Film review: JOY from ‘Built For Speed’

JOYTime once again to enter the wonderfully off-kilter but seeringly insightful alternate reality of David O Russell’s films. His two previous offerings Silver Linings Playbook and American Hustle were an intoxicating mix of comedy, drama and romance that provided some of the best cinema entertainment of recent years. With those films Russell established an ensemble of actors including Robert de Niro, Bradley Cooper and Russell’s muse Jennifer Lawrence all of whom have returned for the funny and moving biopic of self-made business woman and Miracle Mop inventor Joy Mangano.

Joy has all the Russell trademarks: sparkling, witty, honest dialogue; family dysfunction and a story of squashed dreams in which underdogs desperately try to overcome seemingly insurmountable obstacles and in the process discover something profound about them self.

Jennifer Lawrence plays the eponymous Joy, a struggling working mother struggling not only with multiple mortgages and the problems of being a single parent but also bickering between her Mother (Virginia Madsen) who hibernates in a room in Joy’s house watching soap operas, her Father (Robert De Niro) who takes up residence in the basement and a layabout ex-husband (Edgar Ramirez) who also lives in the basement. As a child Joy was remarkably inventive and industrious but her ambitions were crushed by domestic responsibilities. A chance for financial salvation and an outlet for her repressed creativity comes when Joy designs the Miracle Mop which she is convinced will prove a godsend to mothers. A burgeoning TV home shopping network seems to provide the perfect vehicle for Joy to sell her creation. Her desperate attempt to gain recognition for her invention is plagued, however, by dodgy manufacturers, sexist financiers and her crazed, self-centred family members.

David O. Russell’s films thrive on controlled chaos and that’s never been more apparent than in the domestic calamity that fills Joy’s house. The banter between Joy and her oddball family is a riot while also providing potent insights into the bitterness that plagues families.

Like many Russell films, Joy has a nostalgic flavour and a clear debt to Martin Scorsese with its familiar shot compositions, affection for the seventies aesthetics and its use of music. Some of the classic rock tracks don’t fit the contours of the scenes as sublimely as the songs in Marty’s films suggesting that Russell has incorporated them simply because he likes them but who’s going to argue when the tracks are as magnificent as The Rolling Stones’ Stray Cat Blues or Buffalo Springfield’s Expecting to Fly.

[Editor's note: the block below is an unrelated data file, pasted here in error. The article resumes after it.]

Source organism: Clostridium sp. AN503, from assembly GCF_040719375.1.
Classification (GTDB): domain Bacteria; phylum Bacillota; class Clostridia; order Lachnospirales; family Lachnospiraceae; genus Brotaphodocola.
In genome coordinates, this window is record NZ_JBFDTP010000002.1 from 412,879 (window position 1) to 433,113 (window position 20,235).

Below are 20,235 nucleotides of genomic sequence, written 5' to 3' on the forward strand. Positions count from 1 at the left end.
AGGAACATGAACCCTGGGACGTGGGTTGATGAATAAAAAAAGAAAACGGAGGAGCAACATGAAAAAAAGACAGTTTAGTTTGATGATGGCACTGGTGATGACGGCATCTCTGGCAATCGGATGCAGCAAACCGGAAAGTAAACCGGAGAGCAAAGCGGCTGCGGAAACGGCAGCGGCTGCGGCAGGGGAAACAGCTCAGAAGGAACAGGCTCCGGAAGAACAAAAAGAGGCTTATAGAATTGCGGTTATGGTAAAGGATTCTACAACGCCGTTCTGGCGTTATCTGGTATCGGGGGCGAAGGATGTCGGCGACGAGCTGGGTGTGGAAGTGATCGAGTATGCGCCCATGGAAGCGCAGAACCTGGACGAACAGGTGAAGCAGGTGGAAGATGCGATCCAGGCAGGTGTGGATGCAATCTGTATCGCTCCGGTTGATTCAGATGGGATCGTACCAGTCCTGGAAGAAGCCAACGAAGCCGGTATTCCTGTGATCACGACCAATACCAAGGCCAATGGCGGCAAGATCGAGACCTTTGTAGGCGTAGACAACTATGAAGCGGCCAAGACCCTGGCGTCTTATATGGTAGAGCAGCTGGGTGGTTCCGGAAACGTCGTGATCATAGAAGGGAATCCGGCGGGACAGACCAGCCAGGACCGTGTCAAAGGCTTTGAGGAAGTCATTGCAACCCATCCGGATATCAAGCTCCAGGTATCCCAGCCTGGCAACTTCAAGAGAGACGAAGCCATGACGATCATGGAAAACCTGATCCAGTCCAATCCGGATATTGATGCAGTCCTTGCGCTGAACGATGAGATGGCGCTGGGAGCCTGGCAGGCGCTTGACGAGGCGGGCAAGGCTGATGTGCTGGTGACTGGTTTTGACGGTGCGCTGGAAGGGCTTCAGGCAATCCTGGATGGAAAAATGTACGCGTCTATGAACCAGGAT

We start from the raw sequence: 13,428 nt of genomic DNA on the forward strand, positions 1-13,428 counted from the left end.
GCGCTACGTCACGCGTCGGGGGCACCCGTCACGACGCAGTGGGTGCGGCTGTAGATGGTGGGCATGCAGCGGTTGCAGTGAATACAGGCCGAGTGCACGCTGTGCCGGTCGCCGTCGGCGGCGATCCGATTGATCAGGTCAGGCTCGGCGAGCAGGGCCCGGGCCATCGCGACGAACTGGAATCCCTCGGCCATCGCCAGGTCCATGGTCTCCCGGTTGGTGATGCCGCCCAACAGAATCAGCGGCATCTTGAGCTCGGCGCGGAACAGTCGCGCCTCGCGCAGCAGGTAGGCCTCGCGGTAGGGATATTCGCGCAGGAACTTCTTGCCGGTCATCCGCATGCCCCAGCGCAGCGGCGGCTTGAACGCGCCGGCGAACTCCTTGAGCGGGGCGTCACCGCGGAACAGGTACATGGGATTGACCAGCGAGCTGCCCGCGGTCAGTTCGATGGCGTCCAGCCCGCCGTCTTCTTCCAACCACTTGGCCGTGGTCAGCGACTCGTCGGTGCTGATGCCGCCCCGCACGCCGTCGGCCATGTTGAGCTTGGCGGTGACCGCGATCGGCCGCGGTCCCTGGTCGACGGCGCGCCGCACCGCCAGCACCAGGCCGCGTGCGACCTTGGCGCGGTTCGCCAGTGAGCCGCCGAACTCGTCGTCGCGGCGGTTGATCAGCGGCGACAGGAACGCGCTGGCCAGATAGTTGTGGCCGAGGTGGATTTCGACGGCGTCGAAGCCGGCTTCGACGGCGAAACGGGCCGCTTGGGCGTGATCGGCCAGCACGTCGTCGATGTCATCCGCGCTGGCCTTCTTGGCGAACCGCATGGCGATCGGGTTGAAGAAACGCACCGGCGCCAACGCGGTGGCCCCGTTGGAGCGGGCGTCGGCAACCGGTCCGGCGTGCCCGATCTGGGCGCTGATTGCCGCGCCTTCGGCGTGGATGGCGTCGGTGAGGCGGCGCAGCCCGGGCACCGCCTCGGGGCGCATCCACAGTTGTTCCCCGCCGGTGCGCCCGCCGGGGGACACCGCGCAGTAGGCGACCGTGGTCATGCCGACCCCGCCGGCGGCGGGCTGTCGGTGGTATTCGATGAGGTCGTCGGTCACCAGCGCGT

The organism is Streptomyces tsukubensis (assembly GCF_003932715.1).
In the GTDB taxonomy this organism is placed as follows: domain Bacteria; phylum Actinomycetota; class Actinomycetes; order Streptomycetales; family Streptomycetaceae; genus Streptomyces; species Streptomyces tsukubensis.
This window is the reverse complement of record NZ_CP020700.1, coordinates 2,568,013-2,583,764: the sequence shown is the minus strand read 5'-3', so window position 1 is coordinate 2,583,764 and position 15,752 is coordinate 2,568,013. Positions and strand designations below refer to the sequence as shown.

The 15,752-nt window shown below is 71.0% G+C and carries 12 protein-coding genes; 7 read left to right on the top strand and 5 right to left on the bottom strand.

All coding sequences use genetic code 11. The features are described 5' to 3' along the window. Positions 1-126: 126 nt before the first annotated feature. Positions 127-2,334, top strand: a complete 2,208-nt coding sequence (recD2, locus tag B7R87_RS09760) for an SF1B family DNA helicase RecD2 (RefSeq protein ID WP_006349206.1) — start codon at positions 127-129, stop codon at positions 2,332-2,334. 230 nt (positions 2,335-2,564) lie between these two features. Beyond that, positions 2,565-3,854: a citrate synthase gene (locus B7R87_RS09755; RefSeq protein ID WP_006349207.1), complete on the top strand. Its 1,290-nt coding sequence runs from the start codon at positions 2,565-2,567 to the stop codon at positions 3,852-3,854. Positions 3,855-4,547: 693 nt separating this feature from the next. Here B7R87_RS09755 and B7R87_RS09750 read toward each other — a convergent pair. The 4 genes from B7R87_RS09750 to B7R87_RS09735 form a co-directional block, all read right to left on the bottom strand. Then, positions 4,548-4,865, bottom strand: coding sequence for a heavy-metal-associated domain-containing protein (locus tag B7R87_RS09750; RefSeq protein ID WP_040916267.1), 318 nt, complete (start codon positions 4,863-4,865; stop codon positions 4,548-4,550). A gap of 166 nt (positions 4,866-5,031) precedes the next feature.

As much as an individual biopic, Joy is a parable of American industry with its depiction of a world where ingenuity is disappearing that little guy or woman is often squashed. This is far from a dark film, though, as the sentimental Russell gives Joy a positive undercurrent and even a fairy-tale feel when he includes soothing voice-overs from Joy’s Grandma Mimi (Dianne Ladd).

David o Russell is an actor’s director and his recent batch of films have given Jennifer Lawrence and Bradley Cooper their career best roles and Robert de Niro his best roles in decades. It’s a little unusual to see Jennifer Lawrence shifting from teen warrior in The Hunger Games to working class mother in Joy but being such a fine actor she makes that jump seem effortless. Lawrence is such a likeable screen presence that when she achieves any sort of victory in Joy it’s a genuinely emotional experience for the audience. Cooper brings the aura of charismatic sleaze he has cultivated in previous roles to full effect here as the evangelical tele-sales boss Neil Walker. De Niro is genuinely amusing as Joy’s slightly unhinged Father while Isabella Rossellini ads an exotic touch as his unlikely girlfriend.

Joy is a little uneven in tone and doesn’t quite cohere as well as Silver Linings Playbook and American Hustle but still contains the pleasures that made those films so wonderful and that have made David O Russell’s recent films essential viewing experiences.

Nick’s rating: ****.

Genre: Drama/ biopic.

Classification: M.

Director(s): David O. Russell.

Release date: 26th December 2015.

Running time: 124 mins.

Reviewer: Nick Gardener can be heard on “Built For Speed” every Friday night from 8-10pm right here on 88.3 Southern FM.  Nick can also be heard on “The Good, The Bad, The Ugly Film Show” podcast.

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